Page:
First publishedon www.AggBusiness.com
When Hamburg’s new Elbphilharmonie opens its doors tomorrow (11 January), it will be among the world’s leading concert venues, thanks to its innovative architecture and outstanding acoustics. This eye-catching project includes 30 different types of high-quality concrete made by LafargeHolcim to meet the architects’ aesthetic and technical expectations. The Group was involved in the planning 12 months before construction began in 2007 in order to share its vast experience in the delivery of challenging projects such as this one.
Designed by Swiss architects Herzog & de Meuron, the plans for the building called for a light-coloured concrete which was produced by LafargeHolcim with a specific blast-furnace cement and using high-quality round gravel instead of crushed stone to create exquisite surface quality while reducing dust formation and improving pumpability, particularly important for stretches that exceeded 100 metres. Other concrete mixes were designed to deliver the required strength, consistency, setting properties and chemical resistance for each part of the complex design, including the building’s load bearing structural pillars which are made out of a particularly high performance concrete.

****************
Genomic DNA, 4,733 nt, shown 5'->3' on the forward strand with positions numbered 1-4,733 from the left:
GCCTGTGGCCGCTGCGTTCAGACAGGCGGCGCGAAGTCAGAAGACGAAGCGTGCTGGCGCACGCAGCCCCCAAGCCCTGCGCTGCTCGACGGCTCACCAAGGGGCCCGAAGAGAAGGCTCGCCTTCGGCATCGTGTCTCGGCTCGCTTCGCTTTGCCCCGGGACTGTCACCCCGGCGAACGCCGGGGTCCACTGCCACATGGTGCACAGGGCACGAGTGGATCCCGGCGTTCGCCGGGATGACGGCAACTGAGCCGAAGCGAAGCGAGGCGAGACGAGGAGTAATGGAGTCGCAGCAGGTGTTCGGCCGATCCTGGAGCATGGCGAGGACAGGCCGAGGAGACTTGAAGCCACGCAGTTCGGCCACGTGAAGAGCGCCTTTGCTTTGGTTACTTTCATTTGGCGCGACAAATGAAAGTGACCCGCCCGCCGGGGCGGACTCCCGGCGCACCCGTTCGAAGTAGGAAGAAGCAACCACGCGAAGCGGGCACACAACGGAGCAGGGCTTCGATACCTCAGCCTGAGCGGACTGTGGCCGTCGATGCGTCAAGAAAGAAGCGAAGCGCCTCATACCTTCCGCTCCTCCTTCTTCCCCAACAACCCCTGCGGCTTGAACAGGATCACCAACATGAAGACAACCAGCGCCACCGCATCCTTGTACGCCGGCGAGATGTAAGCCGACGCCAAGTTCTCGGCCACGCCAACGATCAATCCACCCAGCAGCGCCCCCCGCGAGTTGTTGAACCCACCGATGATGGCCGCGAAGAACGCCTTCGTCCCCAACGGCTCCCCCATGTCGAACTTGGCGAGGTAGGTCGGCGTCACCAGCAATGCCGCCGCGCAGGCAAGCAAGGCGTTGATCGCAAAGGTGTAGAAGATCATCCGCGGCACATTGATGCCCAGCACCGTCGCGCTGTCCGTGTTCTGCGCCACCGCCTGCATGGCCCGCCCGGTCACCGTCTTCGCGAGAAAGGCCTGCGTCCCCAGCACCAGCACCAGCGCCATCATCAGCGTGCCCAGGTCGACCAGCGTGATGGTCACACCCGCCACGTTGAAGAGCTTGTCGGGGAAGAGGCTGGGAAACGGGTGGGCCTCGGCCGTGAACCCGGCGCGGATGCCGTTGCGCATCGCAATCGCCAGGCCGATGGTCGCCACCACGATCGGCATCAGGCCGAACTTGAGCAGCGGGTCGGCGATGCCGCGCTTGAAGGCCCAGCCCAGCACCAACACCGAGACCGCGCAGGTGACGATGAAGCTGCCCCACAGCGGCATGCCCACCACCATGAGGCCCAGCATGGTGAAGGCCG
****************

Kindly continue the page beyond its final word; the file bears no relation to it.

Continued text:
A total of 63,000m³ of concrete were delivered to the project by a consortium led by LafargeHolcim’s German subsidiary, Holcim Deutschland.
Located at a narrow point on the Elbe River, the construction site required sophisticated logistics to guarantee reliable delivery in the crowded inner city. LafargeHolcim installed a temporary ready-mixed concrete plant one kilometre away from the site. Using state-of-the-art IT systems to control production and scheduling, deliveries were made around the clock, including at night and on weekends.
The Elbphilharmonie is one of a number of iconic arts and culture-based projects that have benefited from LafargeHolcim’s high-quality concrete solutions. Others include the Philharmonie de Paris by Jean Nouvel; the National Museum of the American Indian in Washington, D.C.; and the Museum of Tomorrow in Rio de Janeiro, designed by Santiago Calatrava.
Facts & figures about the Elbe Philharmonic Hall:
Start of construction: April 2007
Architects: Herzog & de Meuron
Total cost: EUR 865 million
Gross floor area of the entire building: approx. 120,000 square meters
Total weight of the house: approx. 200,000 tons
Two concert halls for 2,100 and 550 people
Expected number of visitors per year: more than 1.5 million
Expected number of concerts/events: 430 plus 1,500 educational events
Hotel rooms and suites: 244